The German solar thermal market is still stuck in recession. Although incentives are higher than they have ever been, demand has not really picked up over the first five months of this year, according to the market statistics by the two associations BSW Solar and BDH. The total collector area sold until the end of May was again down by 5.3 % compared to the previous year, although vacuum tubes have been more strongly affected by the slump (-18 %) than flat plate collectors (-4 %). Installers are viewed as the bottleneck in the supply chain and an increasing number of solar thermal suppliers have run advert campaigns to try and reach end customers on their own. Solarthermalworld.org has already reported on the new end-customer sales strategies employed by Thermondo. This article describes how the campaigns of another German system supplier, Sonnenkraft, have changed over the years. The image depicts an advertisement for the campaign from 2005 (left) and one from 2015 (right).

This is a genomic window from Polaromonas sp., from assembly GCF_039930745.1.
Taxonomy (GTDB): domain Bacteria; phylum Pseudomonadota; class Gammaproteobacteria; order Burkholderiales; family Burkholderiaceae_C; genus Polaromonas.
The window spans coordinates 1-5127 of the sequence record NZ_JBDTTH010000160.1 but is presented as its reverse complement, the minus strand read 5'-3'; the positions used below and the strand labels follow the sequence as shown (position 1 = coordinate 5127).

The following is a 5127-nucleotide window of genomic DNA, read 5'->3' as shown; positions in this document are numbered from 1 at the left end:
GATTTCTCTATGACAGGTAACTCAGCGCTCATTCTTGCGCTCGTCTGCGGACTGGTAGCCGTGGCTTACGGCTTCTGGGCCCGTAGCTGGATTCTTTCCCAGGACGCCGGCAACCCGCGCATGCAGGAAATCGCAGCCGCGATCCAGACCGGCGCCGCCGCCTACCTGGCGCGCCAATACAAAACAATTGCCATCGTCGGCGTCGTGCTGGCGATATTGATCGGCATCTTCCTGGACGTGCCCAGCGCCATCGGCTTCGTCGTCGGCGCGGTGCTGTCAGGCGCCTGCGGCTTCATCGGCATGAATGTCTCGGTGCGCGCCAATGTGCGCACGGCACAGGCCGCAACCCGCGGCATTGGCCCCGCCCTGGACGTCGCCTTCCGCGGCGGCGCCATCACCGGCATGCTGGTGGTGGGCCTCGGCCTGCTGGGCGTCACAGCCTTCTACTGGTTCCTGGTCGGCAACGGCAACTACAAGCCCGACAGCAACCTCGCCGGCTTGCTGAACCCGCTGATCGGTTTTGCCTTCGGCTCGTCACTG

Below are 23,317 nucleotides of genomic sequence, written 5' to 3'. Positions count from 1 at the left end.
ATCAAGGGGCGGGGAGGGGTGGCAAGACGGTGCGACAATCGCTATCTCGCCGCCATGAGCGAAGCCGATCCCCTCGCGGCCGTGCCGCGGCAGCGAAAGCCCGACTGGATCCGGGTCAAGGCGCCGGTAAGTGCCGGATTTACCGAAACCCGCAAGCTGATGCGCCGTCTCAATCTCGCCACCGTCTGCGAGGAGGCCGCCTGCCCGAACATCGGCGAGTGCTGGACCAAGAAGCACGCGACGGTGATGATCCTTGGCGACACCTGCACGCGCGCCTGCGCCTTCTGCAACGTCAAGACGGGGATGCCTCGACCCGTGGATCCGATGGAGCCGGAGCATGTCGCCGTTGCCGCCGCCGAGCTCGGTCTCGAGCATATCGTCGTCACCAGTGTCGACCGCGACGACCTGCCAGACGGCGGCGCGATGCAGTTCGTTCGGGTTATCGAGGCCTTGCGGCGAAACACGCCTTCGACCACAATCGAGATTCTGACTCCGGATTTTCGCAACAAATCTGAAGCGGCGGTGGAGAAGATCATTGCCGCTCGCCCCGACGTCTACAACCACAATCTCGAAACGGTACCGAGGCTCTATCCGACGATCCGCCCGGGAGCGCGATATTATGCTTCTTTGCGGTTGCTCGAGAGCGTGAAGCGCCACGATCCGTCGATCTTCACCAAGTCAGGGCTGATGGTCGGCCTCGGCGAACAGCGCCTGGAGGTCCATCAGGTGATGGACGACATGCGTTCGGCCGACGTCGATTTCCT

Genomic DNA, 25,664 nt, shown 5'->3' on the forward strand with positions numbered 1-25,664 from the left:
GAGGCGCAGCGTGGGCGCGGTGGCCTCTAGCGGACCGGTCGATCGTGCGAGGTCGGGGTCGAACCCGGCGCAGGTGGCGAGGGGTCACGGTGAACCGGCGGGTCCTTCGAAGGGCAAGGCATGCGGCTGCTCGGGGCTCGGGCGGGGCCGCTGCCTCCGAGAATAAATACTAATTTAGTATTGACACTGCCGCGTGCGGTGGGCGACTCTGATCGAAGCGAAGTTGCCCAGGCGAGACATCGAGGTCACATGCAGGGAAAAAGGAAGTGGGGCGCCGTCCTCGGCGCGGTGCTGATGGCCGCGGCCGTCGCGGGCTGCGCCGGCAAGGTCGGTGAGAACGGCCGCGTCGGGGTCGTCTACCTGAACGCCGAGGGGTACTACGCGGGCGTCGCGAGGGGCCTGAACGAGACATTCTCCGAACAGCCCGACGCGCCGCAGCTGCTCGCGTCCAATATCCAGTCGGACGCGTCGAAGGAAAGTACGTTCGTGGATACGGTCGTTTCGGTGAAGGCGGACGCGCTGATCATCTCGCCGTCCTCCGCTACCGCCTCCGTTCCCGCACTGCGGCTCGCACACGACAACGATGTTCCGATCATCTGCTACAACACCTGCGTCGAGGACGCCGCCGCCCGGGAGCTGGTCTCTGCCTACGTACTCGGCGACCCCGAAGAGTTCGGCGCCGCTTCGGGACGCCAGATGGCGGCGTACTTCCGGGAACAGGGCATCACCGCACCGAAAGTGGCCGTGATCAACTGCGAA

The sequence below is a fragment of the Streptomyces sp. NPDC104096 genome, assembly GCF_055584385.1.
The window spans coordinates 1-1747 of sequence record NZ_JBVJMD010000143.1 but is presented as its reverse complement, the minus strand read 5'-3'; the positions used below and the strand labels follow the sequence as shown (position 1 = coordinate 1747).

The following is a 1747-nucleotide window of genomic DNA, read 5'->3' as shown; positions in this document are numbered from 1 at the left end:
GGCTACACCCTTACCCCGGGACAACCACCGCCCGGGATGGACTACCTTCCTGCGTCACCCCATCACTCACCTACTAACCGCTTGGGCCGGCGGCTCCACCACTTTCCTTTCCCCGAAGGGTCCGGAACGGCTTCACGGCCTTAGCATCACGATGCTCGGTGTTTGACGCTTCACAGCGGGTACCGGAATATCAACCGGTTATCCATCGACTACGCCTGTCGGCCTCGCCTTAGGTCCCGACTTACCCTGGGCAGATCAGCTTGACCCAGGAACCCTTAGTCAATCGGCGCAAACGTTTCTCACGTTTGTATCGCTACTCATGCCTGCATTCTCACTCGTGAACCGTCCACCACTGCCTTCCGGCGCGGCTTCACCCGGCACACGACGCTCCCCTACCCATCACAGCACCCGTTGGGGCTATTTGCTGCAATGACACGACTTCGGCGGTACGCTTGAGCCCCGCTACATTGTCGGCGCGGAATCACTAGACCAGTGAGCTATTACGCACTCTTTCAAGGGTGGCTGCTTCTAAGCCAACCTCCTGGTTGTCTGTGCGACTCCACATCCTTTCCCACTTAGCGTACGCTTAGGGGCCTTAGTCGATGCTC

Seasonal storage is a key component in the transformation of today’s energy industry. Besides storing energy in summer for heating in winter, it can also be used to save waste heat from the industry and to increase the electricity production from biomass CHP plants. Experiences gathered with the technology during case studies were summarised as part of the study Seasonal thermal energy storage – Report on state of the art and necessary further R+D, which was published by Task 45, Large Scale Solar Heating and Cooling Systems, of the IEA SHC programme. Together with the Guidelines for Materials & Construction on the two most common storage types, borehole (see the chart) and water pit, it provides a good overview of the current advancements in this field (all three documents attached). Additional research into the design of seasonal storage will be carried out in follow-up Task 55, Towards the Integration of Large SHC Systems into District Heating and Cooling (DHC) Network. Interested stakeholders have been invited to join the kick-off meeting of Task 55 in Graz, Austria, between 19 and 21 October (see contact details below).